- Male Cosmetics Communication : Losing their bearings?
- TUMI needs DASH not SPLASH
- Desperate STARBUCKS !
- Crowd sourcing keeps gathering Moss
- Hotel search made simple
- Marriott : from bad to worse
- Toshiba: The Cacophony of Consensus
- China : Factory to Studio?
- Sony: Making us believe again ?
- The Wisdom of Imitation
If you are watching the FIFA matches, you can’t miss the new SONY ads prominently displayed on the boards near the sidelines. SONY has ditched “like no other” (which was never used on the entire product range) to embrace a new unified brand concept “Make. Believe”.
There is a very elaborate explanation on the website of the concept. The thinking is quite clear and well captured in this quote from the CEO : “SONY is a technology company with an intimate understanding of creative possibilities of content. SONY is a content company with an intuitive grasp of technology. No other company has both”.
It seems the strategy is about positioning the brand as one which empowers consumers to dream, imagine, experience, create (make) great content with the help of Sony’s products and technologies. So far so good.
However, the only strategy the consumer sees is execution and the execution in this case i.e the sign-off line “MAKE. BELIEVE” is just not inspiring and intuitive enough. One can argue that taglines alone don’t make a brand and SAMSUNG has been growing at break-neck speed without a brand tag line ( although the latest one : “Turn on tomorrow” is quite nice). The launch cinema and TV execution (shown below) however is even more ordinary.
SONY as a brand needs as much inspiration as it can find on all fronts- product as well as communication. It desperately needs to regain its salience in the consumers’ minds. It was a leader brand, and now it is not. A series of mis-steps have made it an also ran in the key categories it competes. It no longer dominates the markets and minds, the way it used to 5 years back.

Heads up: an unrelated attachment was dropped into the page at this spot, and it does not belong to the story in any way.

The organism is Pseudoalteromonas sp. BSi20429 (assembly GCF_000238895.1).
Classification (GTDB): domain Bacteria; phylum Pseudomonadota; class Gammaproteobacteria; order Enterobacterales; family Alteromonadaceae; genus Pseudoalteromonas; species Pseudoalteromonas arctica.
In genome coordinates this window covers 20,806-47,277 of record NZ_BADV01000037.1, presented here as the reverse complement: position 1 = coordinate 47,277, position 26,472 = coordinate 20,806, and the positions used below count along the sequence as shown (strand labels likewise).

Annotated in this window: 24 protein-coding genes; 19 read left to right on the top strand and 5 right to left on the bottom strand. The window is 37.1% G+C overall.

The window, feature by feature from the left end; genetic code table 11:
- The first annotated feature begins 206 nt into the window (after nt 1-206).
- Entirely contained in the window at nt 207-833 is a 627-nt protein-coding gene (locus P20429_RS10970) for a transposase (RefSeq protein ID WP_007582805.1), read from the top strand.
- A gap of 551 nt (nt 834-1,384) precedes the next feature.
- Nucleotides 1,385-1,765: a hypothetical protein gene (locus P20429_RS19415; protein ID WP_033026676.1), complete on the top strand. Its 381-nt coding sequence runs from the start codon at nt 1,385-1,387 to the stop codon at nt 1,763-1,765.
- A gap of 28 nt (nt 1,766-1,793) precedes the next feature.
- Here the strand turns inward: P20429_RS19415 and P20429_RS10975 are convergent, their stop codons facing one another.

Perhaps an integration of the new strategy with “.like no other” which was a powerful statement of leadership, would have been more interesting. Something like “Create/play/connect/imagine …Like no other” wherein the first word refers to what that particular product range offers.
We need more belief. This is just make believe stuff (pun intended).
It is easy to complain about the cheap knock-offs which Chinese factories keep churning out. Perhaps there is a bit more behind it than the desire to make a quick buck.
The term “Shanzai” and ‘Shanzaism”, often used for such products, although literally meaning “Mountain Village or Stronghold” today symbolizes anything that imitates something famous. According to Li Zonggui, a professor at Sun Yat-Sen University in south China’s Guangdong Province, Shanzhai represents non-mainstream ideas and innovations, and is also a new way for common people to express what they want.
Well maybe there is also a connection between this imitation streak and Confucius philosophy, if one goes by the quote below.
On a cheeky note..maybe the Chinese authorities can use this philosophical under-pinning to explain this culture of imitation to the Western trade representatives, next time the issue of IP protection is raised.
Seen at the new Honqchiao airport at Shanghai.
Sign of changing times ?? Don’t know about that, but full points for progressive thinking and execution.
I don’t remember seeing a sign and facilities for nappy changing in the men’s room in any other airport in the world, I have visited. Attention to detail is remarkable. The symbol showing the person changing the nappy is also a male, while the corresponding one above the women’s toilet was a female figure. Clearly they didn’t scrimp on money for the signage.
The action in male personal care market keeps hotting up. Dove’s Men range : Men+care , launched 2 months back in US , Europe and Australasia. Vaseline (from Unilever) launched a Men’s range in India in March. Now P&G’s OLAY has launched Olay Men solutions in China, riding on its mega brand status in the country.
While DOVE and VASELINE are attempting to stretch a specific equity – Care and moisturization- across genders, OLAY is riding on a broad equity- skin care expertise, which it can claim via its dominance of the female skin care market in China. All packs in the OLAY Men solutions range feature “Refreshing energy” as a common line, which is clearly a new thought as it hasn’t been used before in brand communication or packaging.